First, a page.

Today in Russia: Putin declares COVID-19 under control; Putin announces tax increase for those making over 5 million rubles and other measures in address; Front-line health workers ordered to vote in referendum; Calvey diagnosed with cancer but kept under house arrest; Russia looks to defuse China-India tensions; Arms control talks between US and Russia held without China; Russia moving closer to Mongolia; Whelan won’t appeal, will angle for prisoner swap; Toy protesters not tolerated by Russian authorities, face investigation
In an address to the nation [in Russian], President Putin made a number of important announcements. Starting January 1, 2021, the personal income tax rate will be increased from 13% to 15% for those who earn more than 5 million rubles a year. Another payment of 10 thousand rubles for each child up to age sixteen will be dispersed, and supplemental payments to doctors will be extended through August. Payments to social workers are extended until mid-September. On the issue of the referendum, Putin declared “They will come into force, of course, I have said many times, only if citizens support them.”
Front line health workers are reportedly being forced to vote in the upcoming constitutional referendum. Moscow Times reported one doctor saying, “‘We simply don’t have a choice,” a doctor at the Syktivkar Republic Infectious Diseases hospital in Russia’s remote northern republic of Komi told The Moscow Times on condition of anonymity. The health worker — whose region was one of the country’s first coronavirus hotspots — said staff were called in for a meeting last week where it was “made clear” that voting was “obligatory.‘”
“A court in Moscow on Tuesday upheld U.S. investor Michael Calvey’s house arrest on fraud charges despite the revelation that he has a malignant tumor. Calvey faces embezzlement charges that he says are being used to pressure him in a business dispute. A Moscow court had ruled last month to extend the house arrest of Calvey, his French business partner Philippe Delpal and three others until Aug. 13,” Moscow Times wrote.
Russia is aiming to diffuse tensions between China and India through the organizations that it chairs. India’s Economic Times wrote, “Russia holds the current presidency of Russia-India-China (RIC) trilateral, Brazil, Russia, India, China and South Africa (Brics), and Shanghai Cooperation Organisation (SCO). India and China are members of all three groupings, and Moscow is worried that prolonged Sino-Indian tensions could undermine these groupings, people aware of the matter told ET.”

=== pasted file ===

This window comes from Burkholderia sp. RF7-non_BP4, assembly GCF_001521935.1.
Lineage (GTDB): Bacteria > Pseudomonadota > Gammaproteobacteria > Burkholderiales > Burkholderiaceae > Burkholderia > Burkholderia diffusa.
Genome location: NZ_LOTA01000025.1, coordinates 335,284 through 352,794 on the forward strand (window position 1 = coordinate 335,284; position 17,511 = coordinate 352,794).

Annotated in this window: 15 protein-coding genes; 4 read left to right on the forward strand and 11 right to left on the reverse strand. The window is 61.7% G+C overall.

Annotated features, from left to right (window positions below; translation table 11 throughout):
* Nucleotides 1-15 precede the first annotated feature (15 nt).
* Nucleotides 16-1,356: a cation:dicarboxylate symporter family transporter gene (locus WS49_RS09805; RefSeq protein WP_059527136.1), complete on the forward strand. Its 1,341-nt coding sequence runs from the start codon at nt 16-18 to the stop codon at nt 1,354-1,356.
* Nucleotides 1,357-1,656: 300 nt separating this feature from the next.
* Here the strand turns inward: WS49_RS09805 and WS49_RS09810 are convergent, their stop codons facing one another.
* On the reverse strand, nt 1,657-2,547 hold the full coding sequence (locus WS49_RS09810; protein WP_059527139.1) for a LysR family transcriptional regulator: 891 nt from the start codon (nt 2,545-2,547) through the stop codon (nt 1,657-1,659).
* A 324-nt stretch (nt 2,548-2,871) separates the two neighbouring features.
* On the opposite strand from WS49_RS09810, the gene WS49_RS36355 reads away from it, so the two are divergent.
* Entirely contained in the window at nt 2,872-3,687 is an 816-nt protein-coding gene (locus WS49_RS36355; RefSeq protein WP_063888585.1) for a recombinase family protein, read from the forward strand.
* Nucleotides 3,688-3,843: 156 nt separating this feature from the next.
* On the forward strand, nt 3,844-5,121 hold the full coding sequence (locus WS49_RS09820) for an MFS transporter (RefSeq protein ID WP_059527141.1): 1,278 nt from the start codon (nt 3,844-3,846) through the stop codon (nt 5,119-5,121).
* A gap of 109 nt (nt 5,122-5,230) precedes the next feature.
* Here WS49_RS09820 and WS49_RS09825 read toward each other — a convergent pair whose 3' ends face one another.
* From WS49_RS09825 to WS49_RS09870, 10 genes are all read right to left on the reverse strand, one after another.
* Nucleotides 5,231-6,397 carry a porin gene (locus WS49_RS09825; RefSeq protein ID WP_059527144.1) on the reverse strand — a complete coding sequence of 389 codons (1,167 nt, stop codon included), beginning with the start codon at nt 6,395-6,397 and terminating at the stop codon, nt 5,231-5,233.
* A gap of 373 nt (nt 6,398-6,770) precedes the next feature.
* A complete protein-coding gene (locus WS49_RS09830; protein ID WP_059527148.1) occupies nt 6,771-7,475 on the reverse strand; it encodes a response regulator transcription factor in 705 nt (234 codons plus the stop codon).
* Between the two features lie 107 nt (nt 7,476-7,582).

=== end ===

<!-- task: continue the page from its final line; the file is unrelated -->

Russia and the United States held arms control talks without China on a new START treaty. The current START agreement is set to expire next February. The Wall Street Journal reported,
Marshall Billingslea, the top U.S. envoy on arms control, tweeted that his daylong meeting in Vienna with Russian Deputy Foreign Minister Sergei Ryabkov has been constructive. Technical working groups, he added, had been established, and the two sides had agreed in principle to hold a second round of negotiations.
One major obstacle, however, immediately came to the fore when the U.S. and China exchanged barbs over Beijing’s decision not to join the negotiations.
China is moving closer to Mongolia. The Diplomat wrote that “Russia’s approach to Mongolia is about more than countering China’s influence.“
Paul Whelan, the ex-US Marine sentenced in Russia to sixteen years in prison for espionage, will not appeal his sentence and will instead look to be part of a prisoner swap between the US and Russia.
“Criminal investigators in St. Petersburg have attempted to question an activist who used children’s toys to protest against a vote on constitutional amendments that would allow President Vladimir Putin to extend his rule into 2036. Sonya Ulyasheva, a spokeswoman for the Vesna democratic movement, had posted photographs of the toy protests as on offshoot of the #MiniProtest social media campaign in which participants post photos of fruits and vegetables holding anti-amendments posters in public spaces,” Moscow Times reported.
PHOTO: Miniature toys are the new front of protest as the referendum approaches on July 1. Authorities have launched an investigation into the figurines (spb_vesna / Twitter).